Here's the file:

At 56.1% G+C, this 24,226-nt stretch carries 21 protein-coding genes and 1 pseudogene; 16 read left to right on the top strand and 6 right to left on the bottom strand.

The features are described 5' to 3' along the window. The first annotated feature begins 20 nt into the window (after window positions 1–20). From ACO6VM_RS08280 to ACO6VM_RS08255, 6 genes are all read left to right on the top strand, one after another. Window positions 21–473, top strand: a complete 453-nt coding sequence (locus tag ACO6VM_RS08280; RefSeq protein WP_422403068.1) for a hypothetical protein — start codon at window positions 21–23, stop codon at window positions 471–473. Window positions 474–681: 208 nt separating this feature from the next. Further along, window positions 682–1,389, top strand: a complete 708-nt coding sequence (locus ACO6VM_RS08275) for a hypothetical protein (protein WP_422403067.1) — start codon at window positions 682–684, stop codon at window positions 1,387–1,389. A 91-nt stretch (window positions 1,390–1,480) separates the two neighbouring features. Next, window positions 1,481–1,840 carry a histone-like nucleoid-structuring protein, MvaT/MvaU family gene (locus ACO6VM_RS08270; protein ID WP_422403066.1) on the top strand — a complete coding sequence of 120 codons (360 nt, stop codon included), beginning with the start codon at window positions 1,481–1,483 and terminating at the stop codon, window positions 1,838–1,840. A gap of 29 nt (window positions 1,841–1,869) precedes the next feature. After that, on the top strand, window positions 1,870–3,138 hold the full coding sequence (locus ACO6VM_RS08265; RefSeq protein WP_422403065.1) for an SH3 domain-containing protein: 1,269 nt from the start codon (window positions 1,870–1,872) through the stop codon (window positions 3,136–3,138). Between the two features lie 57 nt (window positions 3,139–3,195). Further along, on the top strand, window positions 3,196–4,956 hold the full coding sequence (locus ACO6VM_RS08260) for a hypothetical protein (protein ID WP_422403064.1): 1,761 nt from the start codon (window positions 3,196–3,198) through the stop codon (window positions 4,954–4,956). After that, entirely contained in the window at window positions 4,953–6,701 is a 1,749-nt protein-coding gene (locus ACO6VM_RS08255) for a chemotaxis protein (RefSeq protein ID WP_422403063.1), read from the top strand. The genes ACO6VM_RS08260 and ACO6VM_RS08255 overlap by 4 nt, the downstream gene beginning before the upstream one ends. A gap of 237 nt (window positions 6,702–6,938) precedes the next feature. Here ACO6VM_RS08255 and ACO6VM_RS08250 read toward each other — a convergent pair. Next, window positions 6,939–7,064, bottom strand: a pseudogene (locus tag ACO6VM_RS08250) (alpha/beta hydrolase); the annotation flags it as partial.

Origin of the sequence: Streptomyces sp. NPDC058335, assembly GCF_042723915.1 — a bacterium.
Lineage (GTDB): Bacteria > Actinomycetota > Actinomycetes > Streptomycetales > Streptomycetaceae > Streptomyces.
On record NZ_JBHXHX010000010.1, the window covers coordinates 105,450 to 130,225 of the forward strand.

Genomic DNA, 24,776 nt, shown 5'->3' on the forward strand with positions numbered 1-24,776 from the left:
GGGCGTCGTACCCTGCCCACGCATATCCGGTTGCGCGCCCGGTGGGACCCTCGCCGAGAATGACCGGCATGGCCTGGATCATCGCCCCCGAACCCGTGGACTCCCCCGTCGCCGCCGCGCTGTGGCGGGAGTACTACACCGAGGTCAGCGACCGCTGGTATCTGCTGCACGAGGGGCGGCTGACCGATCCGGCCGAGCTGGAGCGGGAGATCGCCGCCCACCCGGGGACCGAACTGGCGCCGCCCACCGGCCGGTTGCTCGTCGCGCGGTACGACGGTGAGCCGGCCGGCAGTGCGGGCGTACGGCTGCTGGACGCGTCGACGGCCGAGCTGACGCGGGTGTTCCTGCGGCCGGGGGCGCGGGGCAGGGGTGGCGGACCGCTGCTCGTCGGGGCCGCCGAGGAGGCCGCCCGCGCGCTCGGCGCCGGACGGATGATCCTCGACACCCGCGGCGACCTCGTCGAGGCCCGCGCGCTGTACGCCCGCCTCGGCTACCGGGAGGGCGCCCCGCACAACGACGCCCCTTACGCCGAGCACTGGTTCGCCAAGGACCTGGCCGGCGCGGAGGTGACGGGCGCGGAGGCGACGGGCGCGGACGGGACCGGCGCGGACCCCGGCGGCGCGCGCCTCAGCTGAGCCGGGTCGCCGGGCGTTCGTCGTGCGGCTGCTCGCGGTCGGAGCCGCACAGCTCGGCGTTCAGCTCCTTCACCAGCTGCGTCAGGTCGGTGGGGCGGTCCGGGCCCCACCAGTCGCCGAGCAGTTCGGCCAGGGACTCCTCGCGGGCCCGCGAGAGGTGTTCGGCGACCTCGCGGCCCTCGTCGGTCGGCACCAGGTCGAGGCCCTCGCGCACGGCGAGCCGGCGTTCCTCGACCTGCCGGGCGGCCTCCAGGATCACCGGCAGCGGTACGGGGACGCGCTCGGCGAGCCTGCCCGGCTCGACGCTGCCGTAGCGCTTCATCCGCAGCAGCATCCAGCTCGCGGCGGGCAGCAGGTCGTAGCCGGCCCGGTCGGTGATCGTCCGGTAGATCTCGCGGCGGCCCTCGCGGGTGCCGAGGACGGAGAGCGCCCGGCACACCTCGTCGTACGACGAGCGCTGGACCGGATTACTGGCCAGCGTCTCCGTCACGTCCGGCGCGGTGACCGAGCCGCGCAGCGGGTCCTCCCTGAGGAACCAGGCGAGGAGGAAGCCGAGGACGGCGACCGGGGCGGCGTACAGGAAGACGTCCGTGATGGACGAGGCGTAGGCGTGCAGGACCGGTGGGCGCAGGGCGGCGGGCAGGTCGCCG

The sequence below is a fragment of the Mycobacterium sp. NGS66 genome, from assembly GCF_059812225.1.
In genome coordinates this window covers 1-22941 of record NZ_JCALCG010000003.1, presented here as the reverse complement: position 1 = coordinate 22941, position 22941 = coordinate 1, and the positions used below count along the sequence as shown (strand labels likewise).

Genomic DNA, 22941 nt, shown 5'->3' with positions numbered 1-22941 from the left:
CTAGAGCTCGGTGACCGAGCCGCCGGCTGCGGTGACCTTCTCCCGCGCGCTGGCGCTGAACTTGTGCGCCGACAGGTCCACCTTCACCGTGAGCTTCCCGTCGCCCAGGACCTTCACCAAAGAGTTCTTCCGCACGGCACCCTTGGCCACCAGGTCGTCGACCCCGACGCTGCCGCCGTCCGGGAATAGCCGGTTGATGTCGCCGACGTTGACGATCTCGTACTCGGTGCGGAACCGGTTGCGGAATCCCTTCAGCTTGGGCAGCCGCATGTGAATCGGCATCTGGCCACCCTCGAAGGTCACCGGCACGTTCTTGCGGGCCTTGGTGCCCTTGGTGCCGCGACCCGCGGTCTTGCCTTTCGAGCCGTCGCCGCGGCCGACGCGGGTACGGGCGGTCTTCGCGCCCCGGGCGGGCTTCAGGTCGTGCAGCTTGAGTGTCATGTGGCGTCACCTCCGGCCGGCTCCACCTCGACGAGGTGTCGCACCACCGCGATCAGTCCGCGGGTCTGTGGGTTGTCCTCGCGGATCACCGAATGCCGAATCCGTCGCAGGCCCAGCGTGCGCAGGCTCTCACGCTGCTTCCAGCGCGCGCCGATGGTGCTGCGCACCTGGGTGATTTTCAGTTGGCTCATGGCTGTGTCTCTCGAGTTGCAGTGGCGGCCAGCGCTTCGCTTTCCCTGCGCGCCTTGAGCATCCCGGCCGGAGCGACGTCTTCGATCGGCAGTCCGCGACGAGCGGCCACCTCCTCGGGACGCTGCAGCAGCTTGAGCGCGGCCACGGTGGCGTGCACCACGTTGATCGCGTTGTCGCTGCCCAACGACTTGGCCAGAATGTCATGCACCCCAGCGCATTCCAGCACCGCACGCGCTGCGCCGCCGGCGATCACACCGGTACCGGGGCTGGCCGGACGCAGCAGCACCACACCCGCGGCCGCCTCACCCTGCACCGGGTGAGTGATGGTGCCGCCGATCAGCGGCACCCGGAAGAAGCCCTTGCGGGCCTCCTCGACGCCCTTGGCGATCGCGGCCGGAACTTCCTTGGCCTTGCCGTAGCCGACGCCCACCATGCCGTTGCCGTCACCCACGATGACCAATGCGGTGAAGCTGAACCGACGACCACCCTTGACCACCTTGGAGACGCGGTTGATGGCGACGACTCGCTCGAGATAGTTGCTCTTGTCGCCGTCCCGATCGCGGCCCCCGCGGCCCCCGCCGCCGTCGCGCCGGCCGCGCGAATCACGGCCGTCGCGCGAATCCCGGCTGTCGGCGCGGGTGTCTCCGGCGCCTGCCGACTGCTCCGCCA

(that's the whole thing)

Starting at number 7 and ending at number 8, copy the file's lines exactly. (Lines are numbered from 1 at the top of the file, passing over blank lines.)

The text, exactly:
GGGCGTCGTACCCTGCCCACGCATATCCGGTTGCGCGCCCGGTGGGACCCTCGCCGAGAATGACCGGCATGGCCTGGATCATCGCCCCCGAACCCGTGGACTCCCCCGTCGCCGCCGCGCTGTGGCGGGAGTACTACACCGAGGTCAGCGACCGCTGGTATCTGCTGCACGAGGGGCGGCTGACCGATCCGGCCGAGCTGGAGCGGGAGATCGCCGCCCACCCGGGGACCGAACTGGCGCCGCCCACCGGCCGGTTGCTCGTCGCGCGGTACGACGGTGAGCCGGCCGGCAGTGCGGGCGTACGGCTGCTGGACGCGTCGACGGCCGAGCTGACGCGGGTGTTCCTGCGGCCGGGGGCGCGGGGCAGGGGTGGCGGACCGCTGCTCGTCGGGGCCGCCGAGGAGGCCGCCCGCGCGCTCGGCGCCGGACGGATGATCCTCGACACCCGCGGCGACCTCGTCGAGGCCCGCGCGCTGTACGCCCGCCTCGGCTACCGGGAGGGCGCCCCGCACAACGACGCCCCTTACGCCGAGCACTGGTTCGCCAAGGACCTGGCCGGCGCGGAGGTGACGGGCGCGGAGGCGACGGGCGCGGACGGGACCGGCGCGGACCCCGGCGGCGCGCGCCTCAGCTGAGCCGGGTCGCCGGGCGTTCGTCGTGCGGCTGCTCGCGGTCGGAGCCGCACAGCTCGGCGTTCAGCTCCTTCACCAGCTGCGTCAGGTCGGTGGGGCGGTCCGGGCCCCACCAGTCGCCGAGCAGTTCGGCCAGGGACTCCTCGCGGGCCCGCGAGAGGTGTTCGGCGACCTCGCGGCCCTCGTCGGTCGGCACCAGGTCGAGGCCCTCGCGCACGGCGAGCCGGCGTTCCTCGACCTGCCGGGCGGCCTCCAGGATCACCGGCAGCGGTACGGGGACGCGCTCGGCGAGCCTGCCCGGCTCGACGCTGCCGTAGCGCTTCATCCGCAGCAGCATCCAGCTCGCGGCGGGCAGCAGGTCGTAGCCGGCCCGGTCGGTGATCGTCCGGTAGATCTCGCGGCGGCCCTCGCGGGTGCCGAGGACGGAGAGCGCCCGGCACACCTCGTCGTACGACGAGCGCTGGACCGGATTACTGGCCAGCGTCTCCGTCACGTCCGGCGCGGTGACCGAGCCGCGCAGCGGGTCCTCCCTGAGGAACCAGGCGAGGAGGAAGCCGAGGACGGCGACCGGGGCGGCGTACAGGAAGACGTCCGTGATGGACGAGGCGTAGGCGTGCAGGACCGGTGGGCGCAGGGCGGCGGGCAGGTCGCCG

The sequence below is a fragment of the Mycobacterium sp. NGS66 genome, from assembly GCF_059812225.1.